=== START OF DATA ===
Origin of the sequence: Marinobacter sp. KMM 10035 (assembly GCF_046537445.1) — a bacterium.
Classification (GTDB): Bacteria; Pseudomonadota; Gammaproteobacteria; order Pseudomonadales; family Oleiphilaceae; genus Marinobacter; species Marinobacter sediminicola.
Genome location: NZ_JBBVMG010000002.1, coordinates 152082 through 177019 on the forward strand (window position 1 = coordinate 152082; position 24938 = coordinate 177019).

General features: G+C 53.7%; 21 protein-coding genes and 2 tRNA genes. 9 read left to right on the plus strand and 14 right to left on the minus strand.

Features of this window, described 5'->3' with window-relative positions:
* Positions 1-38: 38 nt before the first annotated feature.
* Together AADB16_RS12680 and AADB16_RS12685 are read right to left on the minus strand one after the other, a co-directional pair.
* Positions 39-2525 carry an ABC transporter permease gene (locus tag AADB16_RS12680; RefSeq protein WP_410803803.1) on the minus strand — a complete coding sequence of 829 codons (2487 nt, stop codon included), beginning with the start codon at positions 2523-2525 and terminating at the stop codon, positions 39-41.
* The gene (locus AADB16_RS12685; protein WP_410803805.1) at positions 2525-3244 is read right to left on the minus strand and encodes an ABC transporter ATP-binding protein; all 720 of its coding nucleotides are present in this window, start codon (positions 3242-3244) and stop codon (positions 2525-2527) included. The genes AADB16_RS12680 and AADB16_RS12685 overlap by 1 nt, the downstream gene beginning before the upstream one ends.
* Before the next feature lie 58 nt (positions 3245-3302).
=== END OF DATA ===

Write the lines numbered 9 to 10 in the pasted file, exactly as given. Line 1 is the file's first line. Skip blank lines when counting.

* The gene (locus AADB16_RS12685; protein WP_410803805.1) at positions 2525-3244 is read right to left on the minus strand and encodes an ABC transporter ATP-binding protein; all 720 of its coding nucleotides are present in this window, start codon (positions 3242-3244) and stop codon (positions 2525-2527) included. The genes AADB16_RS12680 and AADB16_RS12685 overlap by 1 nt, the downstream gene beginning before the upstream one ends.
* Before the next feature lie 58 nt (positions 3245-3302).